But there’s now been a quiet shift in attitude among many practitioners: rather than actively trying to reengineer clients into some future state of mental health perfection, many are helping them learn to be more accepting of themselves and the reality in which they find themselves. In this Reading Course, Michael Ventura weaves together themes of time, memory, courage, and the paradoxical quality of “doing” nothing to evoke the expanding, deepening quality of the fully-conscious self. Neuropsychiatrist Daniel Siegel takes readers along on a week of meditation, sharing the frustrations of trying to tune in to the chaotic jumble of one’s thoughts. Neurophysiologist and physician Robert Scaer explains why our brains are wired for distraction as an ancient way to protect us from predators. Reid Wilson describes helping his anxious clients discover that by not resisting the present moment, they can find a way out of their suffering. Douglas Flemons explains how learning to embrace doubt and fear can actually enhance performance. Steven Hayes shows how accepting our unpleasant thoughts and feelings helps us become braver, more serene, and happier.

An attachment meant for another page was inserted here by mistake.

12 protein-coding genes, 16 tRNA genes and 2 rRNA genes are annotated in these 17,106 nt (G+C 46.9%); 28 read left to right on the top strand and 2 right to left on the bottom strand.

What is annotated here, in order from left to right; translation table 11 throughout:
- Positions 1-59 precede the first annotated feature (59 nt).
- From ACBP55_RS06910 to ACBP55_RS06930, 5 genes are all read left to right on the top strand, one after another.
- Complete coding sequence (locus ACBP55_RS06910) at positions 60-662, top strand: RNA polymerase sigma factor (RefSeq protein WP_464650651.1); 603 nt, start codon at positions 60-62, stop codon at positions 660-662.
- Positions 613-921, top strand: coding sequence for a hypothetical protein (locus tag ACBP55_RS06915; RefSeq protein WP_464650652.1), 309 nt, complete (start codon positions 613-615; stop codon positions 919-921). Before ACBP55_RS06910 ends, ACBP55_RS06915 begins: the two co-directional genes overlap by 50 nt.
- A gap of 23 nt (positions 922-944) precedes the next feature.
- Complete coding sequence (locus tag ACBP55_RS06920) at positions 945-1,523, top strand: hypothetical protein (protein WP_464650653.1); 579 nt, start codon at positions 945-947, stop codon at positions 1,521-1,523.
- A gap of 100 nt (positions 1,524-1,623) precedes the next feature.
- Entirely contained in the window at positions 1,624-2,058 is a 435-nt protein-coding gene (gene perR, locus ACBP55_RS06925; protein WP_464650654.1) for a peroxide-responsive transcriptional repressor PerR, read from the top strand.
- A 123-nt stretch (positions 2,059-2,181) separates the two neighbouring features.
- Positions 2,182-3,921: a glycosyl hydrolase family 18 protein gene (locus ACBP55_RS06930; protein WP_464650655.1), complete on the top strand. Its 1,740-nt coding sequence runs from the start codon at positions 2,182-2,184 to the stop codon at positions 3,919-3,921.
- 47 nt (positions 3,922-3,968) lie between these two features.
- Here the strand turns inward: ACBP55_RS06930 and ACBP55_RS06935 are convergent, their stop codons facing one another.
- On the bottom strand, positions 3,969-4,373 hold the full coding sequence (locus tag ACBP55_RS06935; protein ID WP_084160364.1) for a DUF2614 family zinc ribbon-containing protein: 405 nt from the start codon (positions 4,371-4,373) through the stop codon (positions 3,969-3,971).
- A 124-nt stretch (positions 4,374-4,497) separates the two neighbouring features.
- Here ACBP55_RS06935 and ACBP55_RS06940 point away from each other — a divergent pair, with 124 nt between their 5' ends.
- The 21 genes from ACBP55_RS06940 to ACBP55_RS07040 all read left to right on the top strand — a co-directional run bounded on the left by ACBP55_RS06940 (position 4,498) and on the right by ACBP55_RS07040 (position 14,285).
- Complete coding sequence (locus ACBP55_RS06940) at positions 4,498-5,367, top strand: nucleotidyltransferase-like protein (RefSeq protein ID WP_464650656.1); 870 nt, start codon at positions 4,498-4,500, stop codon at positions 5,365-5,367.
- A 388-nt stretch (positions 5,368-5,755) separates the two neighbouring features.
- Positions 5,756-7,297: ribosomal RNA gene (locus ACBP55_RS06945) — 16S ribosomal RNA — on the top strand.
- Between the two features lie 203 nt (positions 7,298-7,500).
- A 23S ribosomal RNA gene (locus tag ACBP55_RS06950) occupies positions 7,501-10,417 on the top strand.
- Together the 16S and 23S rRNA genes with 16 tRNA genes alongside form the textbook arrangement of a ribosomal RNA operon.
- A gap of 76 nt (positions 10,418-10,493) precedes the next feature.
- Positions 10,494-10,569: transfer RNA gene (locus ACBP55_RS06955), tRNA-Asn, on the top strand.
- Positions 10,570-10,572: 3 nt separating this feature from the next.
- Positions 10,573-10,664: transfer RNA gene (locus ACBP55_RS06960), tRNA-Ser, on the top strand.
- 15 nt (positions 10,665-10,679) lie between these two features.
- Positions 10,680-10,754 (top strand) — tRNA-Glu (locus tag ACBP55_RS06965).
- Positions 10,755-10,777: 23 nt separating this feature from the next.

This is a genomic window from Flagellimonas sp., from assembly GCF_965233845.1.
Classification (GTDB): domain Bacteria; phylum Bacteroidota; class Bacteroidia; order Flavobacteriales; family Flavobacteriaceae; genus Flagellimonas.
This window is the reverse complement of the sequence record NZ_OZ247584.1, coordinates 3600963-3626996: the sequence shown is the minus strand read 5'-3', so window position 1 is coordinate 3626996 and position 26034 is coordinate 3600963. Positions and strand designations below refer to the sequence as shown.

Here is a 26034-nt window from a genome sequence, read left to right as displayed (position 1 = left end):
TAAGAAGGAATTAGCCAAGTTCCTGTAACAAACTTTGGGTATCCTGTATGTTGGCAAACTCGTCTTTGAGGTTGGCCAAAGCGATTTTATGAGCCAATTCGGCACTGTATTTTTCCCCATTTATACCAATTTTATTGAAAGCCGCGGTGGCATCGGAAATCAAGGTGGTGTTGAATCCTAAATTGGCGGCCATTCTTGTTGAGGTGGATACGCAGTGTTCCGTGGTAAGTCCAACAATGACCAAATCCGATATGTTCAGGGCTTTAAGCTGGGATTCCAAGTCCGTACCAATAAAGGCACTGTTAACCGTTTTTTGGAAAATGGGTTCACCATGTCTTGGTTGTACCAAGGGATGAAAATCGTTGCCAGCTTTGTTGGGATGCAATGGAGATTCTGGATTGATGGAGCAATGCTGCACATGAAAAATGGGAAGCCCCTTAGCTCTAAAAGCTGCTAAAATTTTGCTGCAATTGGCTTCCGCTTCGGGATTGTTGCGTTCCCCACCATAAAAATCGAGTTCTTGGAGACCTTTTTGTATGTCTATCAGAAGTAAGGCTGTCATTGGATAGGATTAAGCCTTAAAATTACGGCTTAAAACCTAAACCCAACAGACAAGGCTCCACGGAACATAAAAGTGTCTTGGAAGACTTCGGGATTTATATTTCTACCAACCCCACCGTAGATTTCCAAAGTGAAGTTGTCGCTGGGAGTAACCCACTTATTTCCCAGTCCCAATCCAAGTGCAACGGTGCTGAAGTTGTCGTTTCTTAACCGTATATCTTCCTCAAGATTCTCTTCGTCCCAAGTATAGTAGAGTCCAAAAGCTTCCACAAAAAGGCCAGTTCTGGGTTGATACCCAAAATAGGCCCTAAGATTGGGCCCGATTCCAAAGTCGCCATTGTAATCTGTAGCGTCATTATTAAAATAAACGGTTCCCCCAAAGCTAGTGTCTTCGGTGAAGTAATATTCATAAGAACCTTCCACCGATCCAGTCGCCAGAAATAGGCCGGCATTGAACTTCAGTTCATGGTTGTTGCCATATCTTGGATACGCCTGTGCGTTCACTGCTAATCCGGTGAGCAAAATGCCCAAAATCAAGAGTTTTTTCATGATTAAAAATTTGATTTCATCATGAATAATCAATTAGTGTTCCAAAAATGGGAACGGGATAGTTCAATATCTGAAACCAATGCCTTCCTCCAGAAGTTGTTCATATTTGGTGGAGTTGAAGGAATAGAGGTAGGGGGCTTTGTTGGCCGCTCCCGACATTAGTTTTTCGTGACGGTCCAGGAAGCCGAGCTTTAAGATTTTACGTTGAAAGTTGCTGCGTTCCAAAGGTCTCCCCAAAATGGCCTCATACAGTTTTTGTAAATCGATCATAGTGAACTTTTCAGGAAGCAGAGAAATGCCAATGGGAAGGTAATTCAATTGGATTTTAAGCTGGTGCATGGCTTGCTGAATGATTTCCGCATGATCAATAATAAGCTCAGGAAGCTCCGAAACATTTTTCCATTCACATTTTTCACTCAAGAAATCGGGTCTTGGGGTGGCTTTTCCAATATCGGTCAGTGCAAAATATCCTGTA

Appointments with Yourself: Don’t Mistake Your Schedule for Your Life by Michael Ventura
A Week of Silence: Quieting the Mind and Liberating the Self by Daniel Siegel
The Precarious Present: Why Is It So Hard To Stay In the Moment? by Robert Scaer
Facing Our Worst Fears: Finding the Courage to Stay In the Moment by Reid Wilson
Finding Flow: Embracing Your Worst Can Bring Out Your Best by Douglas Flemons
Hello, Darkness: Discovering Our Values by Confronting Our Fears by Steven Hayes
1. Understand what it means to live in the “now.”
2. Discuss the effects of meditation and other spiritual practices on therapy.
3. Describe the benefits of staying in the present moment for trauma patients.
4. Discuss the therapeutic benefits to staying in the present moment as a vehicle for confronting fear.